As an example of the lobbying to come, a Cancer Society spokesman wrote, “If a patient requires chemotherapy every week for a year… they should not be hindered by an arbitrary rule about only getting 35 visits.” In contrast, America’s Health Insurance Plans urged HHS not to get into “the details of each category of care” and suggested that HHS permit restrictions on the number of visits in certain situations to hold down costs. Medical merits aside, these two policies have very different cost impacts. And small business shares the Cancer Society’s concern that the law defines no procedure to involve stakeholders – including small business.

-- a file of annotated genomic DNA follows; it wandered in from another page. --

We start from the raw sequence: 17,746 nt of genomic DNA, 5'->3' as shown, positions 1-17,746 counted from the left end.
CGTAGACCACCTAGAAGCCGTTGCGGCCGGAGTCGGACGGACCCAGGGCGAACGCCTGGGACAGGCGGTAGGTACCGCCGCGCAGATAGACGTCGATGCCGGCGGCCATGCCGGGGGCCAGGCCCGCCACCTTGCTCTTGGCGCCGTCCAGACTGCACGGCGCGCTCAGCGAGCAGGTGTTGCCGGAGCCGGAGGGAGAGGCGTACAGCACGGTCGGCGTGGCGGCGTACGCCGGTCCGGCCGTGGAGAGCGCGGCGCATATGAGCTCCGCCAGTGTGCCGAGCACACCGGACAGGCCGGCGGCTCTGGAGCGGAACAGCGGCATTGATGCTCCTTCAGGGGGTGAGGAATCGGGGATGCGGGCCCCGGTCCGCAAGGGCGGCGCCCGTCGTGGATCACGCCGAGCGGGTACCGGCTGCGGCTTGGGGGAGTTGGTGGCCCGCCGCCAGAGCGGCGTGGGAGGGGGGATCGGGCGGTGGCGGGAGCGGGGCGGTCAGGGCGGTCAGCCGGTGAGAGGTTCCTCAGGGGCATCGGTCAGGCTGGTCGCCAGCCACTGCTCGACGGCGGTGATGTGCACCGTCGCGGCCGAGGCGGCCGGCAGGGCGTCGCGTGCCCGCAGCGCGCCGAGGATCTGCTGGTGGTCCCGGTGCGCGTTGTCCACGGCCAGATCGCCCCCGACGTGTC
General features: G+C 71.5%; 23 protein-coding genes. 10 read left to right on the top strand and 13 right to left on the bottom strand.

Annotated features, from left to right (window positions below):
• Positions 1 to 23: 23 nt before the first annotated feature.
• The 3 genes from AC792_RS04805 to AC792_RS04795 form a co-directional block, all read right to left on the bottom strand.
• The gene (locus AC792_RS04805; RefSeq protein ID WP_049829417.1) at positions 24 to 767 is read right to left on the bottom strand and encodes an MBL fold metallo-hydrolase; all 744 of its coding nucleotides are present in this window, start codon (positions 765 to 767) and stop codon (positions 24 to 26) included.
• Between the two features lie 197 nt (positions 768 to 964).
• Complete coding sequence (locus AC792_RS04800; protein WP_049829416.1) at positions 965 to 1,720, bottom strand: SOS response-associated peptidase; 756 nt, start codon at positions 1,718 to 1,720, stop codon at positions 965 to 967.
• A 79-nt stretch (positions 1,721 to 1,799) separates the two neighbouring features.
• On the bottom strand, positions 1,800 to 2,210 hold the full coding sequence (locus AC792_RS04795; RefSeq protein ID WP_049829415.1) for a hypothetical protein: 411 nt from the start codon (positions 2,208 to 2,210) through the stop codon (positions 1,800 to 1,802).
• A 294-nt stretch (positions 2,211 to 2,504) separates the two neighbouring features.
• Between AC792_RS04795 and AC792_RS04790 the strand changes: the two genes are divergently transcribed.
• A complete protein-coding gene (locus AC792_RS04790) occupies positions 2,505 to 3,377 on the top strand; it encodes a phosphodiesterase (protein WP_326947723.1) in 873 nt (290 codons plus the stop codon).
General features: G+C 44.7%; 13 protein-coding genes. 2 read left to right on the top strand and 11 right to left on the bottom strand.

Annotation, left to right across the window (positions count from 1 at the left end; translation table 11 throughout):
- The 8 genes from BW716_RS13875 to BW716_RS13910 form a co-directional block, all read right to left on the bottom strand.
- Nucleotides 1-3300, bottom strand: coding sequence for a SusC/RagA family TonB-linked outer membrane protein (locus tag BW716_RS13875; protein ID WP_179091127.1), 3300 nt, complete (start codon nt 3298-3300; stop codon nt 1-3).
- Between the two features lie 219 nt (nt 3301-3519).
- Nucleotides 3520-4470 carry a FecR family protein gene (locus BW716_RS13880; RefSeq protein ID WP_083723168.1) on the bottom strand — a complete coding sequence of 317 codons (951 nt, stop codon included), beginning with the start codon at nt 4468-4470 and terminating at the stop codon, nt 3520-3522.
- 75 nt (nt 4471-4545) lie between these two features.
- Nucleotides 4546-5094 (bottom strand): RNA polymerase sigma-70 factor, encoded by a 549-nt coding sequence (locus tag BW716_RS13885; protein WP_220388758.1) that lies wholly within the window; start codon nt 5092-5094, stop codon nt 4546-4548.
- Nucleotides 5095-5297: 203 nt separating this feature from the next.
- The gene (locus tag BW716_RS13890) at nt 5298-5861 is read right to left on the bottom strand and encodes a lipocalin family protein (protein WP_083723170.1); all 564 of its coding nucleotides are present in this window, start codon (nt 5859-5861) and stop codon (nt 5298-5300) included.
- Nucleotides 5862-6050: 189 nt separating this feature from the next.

Section 1302 also requires the Secretary to update the EHB at least annually. When a new benefit is added, will outstanding insurance contracts have to comply immediately? If so, then insurers are going to have to build extra margins of safety into their premiums, and costs will rise.
The Essential Health Benefits package is a ganglion of uncertainty for small business. Disease and provider lobbies, with admirable intent, will tout the benefits of expanded coverage and ignore the costs. Small business will wonder how “typical coverage” is defined and who the “typical employers” are against whom they are measured. The jobs and the wages of their employees will depend on the whims of whoever happens to be Secretary of HHS at the time. They will look with envy as big business, labor unions, and governments go unscathed. And with certainty, their premiums will rise.